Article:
November 21, 2016 |
The success has been described as one of the nation’s greatest achievements in patient safety by Arjun Srinivasan, MD, associate director for Healthcare Associated Infection Prevention Programs at the CDC. However, while many of the nation’s hospitals have had great success at reducing these infections, others have struggled.
A Consumer Reports investigation identified 31 prominent teaching hospitals with high rates of central-line infections when compared to peer organizations. For the investigation, Consumer Reports analyzed publicly available data on central-line infections from 2011 to 2015 on nearly 2,000 hospitals.
“Because teaching hospitals are teaching our next generation of physicians, we think it’s critical to monitor them closely. Our review of their performance on controlling central-line infections is very sobering,” said Doris Peter, PhD, director of the Consumer Reports Health Ratings Center. “Central-line infections are highly preventable and there are no excuses for poor performance on this metric. It’s unfortunate to see so many well-known hospitals, some who tout their top rankings and awards, sitting on the sidelines of one of the biggest triumphs in patient safety.”
Every year approximately 650,000 patients develop infections associated with central-lines, which supply medication, nutrients and fluids to patients who need them. These infections result in the deaths of 75,000 people.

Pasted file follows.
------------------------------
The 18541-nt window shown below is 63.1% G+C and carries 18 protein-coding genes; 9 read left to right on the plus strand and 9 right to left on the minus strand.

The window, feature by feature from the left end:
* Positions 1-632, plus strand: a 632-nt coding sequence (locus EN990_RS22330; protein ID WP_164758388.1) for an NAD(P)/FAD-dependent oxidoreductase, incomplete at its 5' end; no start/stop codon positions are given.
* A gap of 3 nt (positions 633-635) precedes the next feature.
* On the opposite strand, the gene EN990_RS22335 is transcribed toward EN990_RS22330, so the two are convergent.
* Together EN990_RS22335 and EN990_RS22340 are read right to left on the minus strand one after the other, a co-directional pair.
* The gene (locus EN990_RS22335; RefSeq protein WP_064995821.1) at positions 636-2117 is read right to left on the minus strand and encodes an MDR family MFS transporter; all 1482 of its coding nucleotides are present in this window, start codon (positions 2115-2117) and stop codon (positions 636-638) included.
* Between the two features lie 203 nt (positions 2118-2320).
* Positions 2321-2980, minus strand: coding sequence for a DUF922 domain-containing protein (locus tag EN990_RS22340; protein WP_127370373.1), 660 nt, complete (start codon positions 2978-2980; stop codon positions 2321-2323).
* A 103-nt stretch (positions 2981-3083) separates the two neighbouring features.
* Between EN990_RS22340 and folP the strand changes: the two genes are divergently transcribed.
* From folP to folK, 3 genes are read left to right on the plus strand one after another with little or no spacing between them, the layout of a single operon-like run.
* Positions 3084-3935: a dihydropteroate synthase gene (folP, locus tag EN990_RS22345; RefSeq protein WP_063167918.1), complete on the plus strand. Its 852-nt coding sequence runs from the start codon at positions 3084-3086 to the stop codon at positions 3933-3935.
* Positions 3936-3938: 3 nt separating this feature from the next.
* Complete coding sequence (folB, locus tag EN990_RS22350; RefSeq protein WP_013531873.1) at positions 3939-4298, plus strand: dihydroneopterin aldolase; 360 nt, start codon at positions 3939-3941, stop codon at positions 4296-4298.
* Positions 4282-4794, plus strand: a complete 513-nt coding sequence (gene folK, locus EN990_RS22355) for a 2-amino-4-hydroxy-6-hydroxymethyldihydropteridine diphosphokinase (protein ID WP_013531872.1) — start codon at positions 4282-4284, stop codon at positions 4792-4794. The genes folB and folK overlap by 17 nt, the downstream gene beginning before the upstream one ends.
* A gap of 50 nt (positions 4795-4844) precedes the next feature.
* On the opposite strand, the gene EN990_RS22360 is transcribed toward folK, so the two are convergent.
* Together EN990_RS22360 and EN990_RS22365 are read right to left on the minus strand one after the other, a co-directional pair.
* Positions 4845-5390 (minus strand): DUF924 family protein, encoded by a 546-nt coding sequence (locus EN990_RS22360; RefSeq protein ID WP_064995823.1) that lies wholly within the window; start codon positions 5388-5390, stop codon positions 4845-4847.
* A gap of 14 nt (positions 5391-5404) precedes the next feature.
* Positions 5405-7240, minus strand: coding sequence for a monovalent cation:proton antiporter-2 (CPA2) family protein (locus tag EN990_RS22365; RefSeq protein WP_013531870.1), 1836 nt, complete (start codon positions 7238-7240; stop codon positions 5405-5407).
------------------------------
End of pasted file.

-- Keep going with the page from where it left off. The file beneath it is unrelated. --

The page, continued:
Here are the 31 lowest-scoring teaching hospitals for central-line infection prevention, presented alphabetically.
Atlanta Medical Center (Atlanta)
Banner- University Medical Center Tucson (Ariz.)
Brooklyn Hospital Center (New York City)
Community Regional Medical Center (Fresno, Calif.)
Cooper University Health Care (Camden, N.J.)
Dartmouth – Hitchcock Medical Center (Lebanon, N.H.)
Emory University Hospital Midtown (Atlanta)
Eskenazi Health (Indianapolis, Ind.)
George Washington University Hospital (Washington, D.C.)
Grady Memorial Hospital (Atlanta)
Holy Cross Hospital (Silver Spring, Md.)
Howard University Hospital (Washington, D.C.)
Hurley Medical Center (Flint, Mich.)
Indiana University Health University Hospital (Indianapolis)
Interim LSU Public Hospital (New Orleans)
Long Beach Memorial Medical Center (Long Beach, Calif.)
MacNeal Hospital (Berwyn, Ill.)
Maine Medical Center (Portland, Maine)
Maricopa Integrated Health System (Phoenix)
Nebraska Medicine – Nebraska Medical Center (Omaha, Neb.)
Palmetto Health Richland (Columbia, S.C.)
Robert Wood Johnson University Hospital (New Brunswick, N.J.)
Ronald Reagan UCLA Medical Center (Los Angeles)
SUNY Downstate Medical Center University Hospital (New York)
Truman Medical Center – Hospital Hill (Kansas City, Mo.)
Tulane Medical Center (New Orleans)
UC San Diego Health (San Diego)
UF Health Jacksonville (Jacksonville, Fla.)
University Hospital (Newark, N.J.)
University Medical Center of El Paso (El Paso, Texas)
University of Iowa Hospitals and Clinics (Iowa City, Iowa)
For a detailed look at Consumer Reports’ scoring for the top-performing and worst-performing teaching hospitals for central-line infection rates based on historical averages, click here. These rating do not take into account 2016 data from the hospitals, which has not yet been made publicly available.